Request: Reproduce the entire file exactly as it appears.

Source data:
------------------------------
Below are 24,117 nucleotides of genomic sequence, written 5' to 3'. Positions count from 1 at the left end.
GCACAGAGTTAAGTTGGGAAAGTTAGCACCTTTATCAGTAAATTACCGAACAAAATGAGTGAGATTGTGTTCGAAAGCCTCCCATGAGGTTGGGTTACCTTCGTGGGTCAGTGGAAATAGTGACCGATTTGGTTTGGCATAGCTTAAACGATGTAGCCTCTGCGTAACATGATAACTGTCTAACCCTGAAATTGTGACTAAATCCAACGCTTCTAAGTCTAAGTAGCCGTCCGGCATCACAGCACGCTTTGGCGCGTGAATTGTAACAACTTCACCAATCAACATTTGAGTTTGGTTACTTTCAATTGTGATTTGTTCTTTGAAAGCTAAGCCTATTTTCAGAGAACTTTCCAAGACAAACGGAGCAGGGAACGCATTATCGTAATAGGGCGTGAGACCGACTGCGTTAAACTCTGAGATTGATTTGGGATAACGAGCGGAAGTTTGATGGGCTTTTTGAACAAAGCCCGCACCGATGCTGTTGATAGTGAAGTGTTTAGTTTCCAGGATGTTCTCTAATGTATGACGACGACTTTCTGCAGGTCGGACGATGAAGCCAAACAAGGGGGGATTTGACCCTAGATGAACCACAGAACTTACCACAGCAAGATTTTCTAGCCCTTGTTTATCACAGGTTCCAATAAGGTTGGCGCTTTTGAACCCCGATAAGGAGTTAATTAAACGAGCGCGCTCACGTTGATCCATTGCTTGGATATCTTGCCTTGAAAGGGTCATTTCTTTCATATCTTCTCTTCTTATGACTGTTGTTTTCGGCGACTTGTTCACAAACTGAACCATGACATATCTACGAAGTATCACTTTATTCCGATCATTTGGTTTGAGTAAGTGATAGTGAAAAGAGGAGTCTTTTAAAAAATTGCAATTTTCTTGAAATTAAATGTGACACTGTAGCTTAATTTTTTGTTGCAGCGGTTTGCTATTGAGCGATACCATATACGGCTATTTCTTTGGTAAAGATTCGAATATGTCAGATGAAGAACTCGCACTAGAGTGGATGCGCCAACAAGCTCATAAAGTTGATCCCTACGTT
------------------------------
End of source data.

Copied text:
Below are 24,117 nucleotides of genomic sequence, written 5' to 3'. Positions count from 1 at the left end.
GCACAGAGTTAAGTTGGGAAAGTTAGCACCTTTATCAGTAAATTACCGAACAAAATGAGTGAGATTGTGTTCGAAAGCCTCCCATGAGGTTGGGTTACCTTCGTGGGTCAGTGGAAATAGTGACCGATTTGGTTTGGCATAGCTTAAACGATGTAGCCTCTGCGTAACATGATAACTGTCTAACCCTGAAATTGTGACTAAATCCAACGCTTCTAAGTCTAAGTAGCCGTCCGGCATCACAGCACGCTTTGGCGCGTGAATTGTAACAACTTCACCAATCAACATTTGAGTTTGGTTACTTTCAATTGTGATTTGTTCTTTGAAAGCTAAGCCTATTTTCAGAGAACTTTCCAAGACAAACGGAGCAGGGAACGCATTATCGTAATAGGGCGTGAGACCGACTGCGTTAAACTCTGAGATTGATTTGGGATAACGAGCGGAAGTTTGATGGGCTTTTTGAACAAAGCCCGCACCGATGCTGTTGATAGTGAAGTGTTTAGTTTCCAGGATGTTCTCTAATGTATGACGACGACTTTCTGCAGGTCGGACGATGAAGCCAAACAAGGGGGGATTTGACCCTAGATGAACCACAGAACTTACCACAGCAAGATTTTCTAGCCCTTGTTTATCACAGGTTCCAATAAGGTTGGCGCTTTTGAACCCCGATAAGGAGTTAATTAAACGAGCGCGCTCACGTTGATCCATTGCTTGGATATCTTGCCTTGAAAGGGTCATTTCTTTCATATCTTCTCTTCTTATGACTGTTGTTTTCGGCGACTTGTTCACAAACTGAACCATGACATATCTACGAAGTATCACTTTATTCCGATCATTTGGTTTGAGTAAGTGATAGTGAAAAGAGGAGTCTTTTAAAAAATTGCAATTTTCTTGAAATTAAATGTGACACTGTAGCTTAATTTTTTGTTGCAGCGGTTTGCTATTGAGCGATACCATATACGGCTATTTCTTTGGTAAAGATTCGAATATGTCAGATGAAGAACTCGCACTAGAGTGGATGCGCCAACAAGCTCATAAAGTTGATCCCTACGTT